• Instructions

    Working Creatively with the Three Exposure Controls: ISO

    Shot with ISO 3200 I will start this part a little different from the two previous parts, with a disclaimer and a little history. The disclaimer is in regards to the technical aspect of ISO, which I won’t delve into, since this is a basic introduction to ISO, and how to use it creatively as part of your photography, not an attempt on a technical explanation of how ISO works. A little history. ISO is referring to the “film speed standard”, and is a combination of two older standards known as ASA and DIN. This was a standard for the measurement of the sensitivity of film used in the analog…

  • Instructions

    Working Creatively with the Three Exposure Controls: Aperture

    The aperture is found in the lens, and helps control two aspects, a) how much light enters through the lens to the sensor (or the film for analog cameras), as well as the depht of the area in focus. The aperture is the actual hole, which size is controlled by the aperture blades. The size of the aperture is defined in what is known as “f-stops”, with the lower the f-stop number defining the wider or more open the aperture is, whereas the higher the f-stop number is, the smaller the aperture is. For example, f/4 is more wide open than f/8. The range of f-stops is typically found in…

  • Instructions

    Working Creatively with the Three Exposure Controls: Shutter Speed

    The shutter speed control regulates how fast the shutter curtain will open and close. For most lower end cameras the shutter speed can be regulated in full stops of light from 1/4000 of a second to 15 seconds or even 30 seconds. However, higher end cameras have as fast as 1/8000 of a second, and mirrorless typically can go as fast as 1/32000 of a second with the electronic shutter feature. The technical details of this are not so important here, what we should understand is that the shutter speed regulates two things: how much or little light we allow into the sensor, and how much motion we allow into…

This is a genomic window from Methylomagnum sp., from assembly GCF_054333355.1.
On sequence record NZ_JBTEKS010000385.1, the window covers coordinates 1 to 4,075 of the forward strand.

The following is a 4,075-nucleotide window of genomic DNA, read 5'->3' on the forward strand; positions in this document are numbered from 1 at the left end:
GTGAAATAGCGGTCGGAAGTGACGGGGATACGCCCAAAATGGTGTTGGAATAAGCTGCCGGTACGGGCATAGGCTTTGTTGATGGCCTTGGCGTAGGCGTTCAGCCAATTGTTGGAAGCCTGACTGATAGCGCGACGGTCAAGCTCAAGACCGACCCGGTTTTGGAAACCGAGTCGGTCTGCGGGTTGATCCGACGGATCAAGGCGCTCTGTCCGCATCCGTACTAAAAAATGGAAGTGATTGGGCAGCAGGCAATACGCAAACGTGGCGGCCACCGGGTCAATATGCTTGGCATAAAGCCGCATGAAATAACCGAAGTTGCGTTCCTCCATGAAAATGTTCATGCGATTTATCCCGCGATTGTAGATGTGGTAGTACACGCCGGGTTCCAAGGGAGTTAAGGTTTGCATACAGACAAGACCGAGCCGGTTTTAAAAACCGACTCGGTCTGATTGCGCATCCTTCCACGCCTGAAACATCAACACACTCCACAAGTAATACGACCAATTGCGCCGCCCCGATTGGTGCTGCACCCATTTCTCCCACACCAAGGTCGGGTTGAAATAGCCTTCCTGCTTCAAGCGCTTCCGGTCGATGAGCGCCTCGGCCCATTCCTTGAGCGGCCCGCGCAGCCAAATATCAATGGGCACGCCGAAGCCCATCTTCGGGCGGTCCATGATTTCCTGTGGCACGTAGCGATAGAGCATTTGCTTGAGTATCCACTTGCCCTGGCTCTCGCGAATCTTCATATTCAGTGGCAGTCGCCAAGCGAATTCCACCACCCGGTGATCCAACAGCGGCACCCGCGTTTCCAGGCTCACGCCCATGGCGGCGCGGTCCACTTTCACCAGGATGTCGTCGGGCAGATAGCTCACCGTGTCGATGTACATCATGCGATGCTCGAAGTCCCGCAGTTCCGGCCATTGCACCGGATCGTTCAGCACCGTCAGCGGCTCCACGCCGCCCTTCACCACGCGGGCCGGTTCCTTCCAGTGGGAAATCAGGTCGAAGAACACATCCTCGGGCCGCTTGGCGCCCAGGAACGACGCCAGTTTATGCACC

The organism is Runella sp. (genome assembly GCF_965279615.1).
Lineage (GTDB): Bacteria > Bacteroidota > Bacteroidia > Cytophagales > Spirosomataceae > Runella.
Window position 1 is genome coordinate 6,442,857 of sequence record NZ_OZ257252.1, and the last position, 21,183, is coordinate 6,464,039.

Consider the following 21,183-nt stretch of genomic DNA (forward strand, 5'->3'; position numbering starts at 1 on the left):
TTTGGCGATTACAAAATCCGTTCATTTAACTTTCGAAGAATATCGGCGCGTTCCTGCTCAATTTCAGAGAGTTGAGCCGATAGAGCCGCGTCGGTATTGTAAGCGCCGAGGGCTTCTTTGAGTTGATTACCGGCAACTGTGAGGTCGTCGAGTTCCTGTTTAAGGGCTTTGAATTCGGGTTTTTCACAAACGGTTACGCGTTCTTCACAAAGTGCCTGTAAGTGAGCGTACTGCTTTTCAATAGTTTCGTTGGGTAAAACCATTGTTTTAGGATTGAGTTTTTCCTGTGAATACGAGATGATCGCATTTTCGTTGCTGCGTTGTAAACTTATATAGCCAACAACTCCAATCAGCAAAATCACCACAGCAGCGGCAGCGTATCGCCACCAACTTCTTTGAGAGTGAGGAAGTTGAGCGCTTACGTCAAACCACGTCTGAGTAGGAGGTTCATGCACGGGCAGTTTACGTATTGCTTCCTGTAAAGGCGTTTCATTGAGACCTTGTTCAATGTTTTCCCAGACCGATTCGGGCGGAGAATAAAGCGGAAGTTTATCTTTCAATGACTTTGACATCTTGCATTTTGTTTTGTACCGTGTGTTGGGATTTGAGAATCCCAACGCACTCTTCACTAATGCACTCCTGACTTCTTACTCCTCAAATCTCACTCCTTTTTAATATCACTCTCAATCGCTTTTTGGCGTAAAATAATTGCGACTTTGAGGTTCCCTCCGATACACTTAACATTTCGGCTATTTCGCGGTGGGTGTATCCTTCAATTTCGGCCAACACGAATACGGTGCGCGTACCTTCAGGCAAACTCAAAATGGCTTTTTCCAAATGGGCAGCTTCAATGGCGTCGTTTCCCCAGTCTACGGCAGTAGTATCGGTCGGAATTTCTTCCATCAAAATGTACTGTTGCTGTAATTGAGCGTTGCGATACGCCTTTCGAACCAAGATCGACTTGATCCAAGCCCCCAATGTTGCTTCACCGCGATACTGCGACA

• Instructions

    Working Creatively with the Three Exposure Controls – Introduction

    I have been asked about how to get better at taking photos, or rather, how to handle the camera better. I love that question, because it allows people to improve the way they are thinking with their camera, instead of just taking snapshots of random moments. I always try to explain to people how to use the three exposure controls as the basis for their improvement and better familiarity with their camera. The shutter speed, the aperture, and the ISO. These three controls help the photographer to make the right exposure, so the subject on the photo becomes clear and bright enough to see. Each of them can be adjusted…

  • Instructions

    How to Exposure

    Exposure in photography is what defines how bright or dark a photo is. It is the amount of light allowed into the sensor, within a certain amount of time (usually defined in milliseconds or seconds). It is often compared to a bucket and rain, that is, the size and wideness of a bucket, vs. how long it rains into the bucket vs. how much rains falls at a given moment. The wider the bucket, the more rain can fall in it at any given moment, the longer it is allowed to rain into the bucket, the longer the rain will be poured into the bucket, and the stronger the downfall…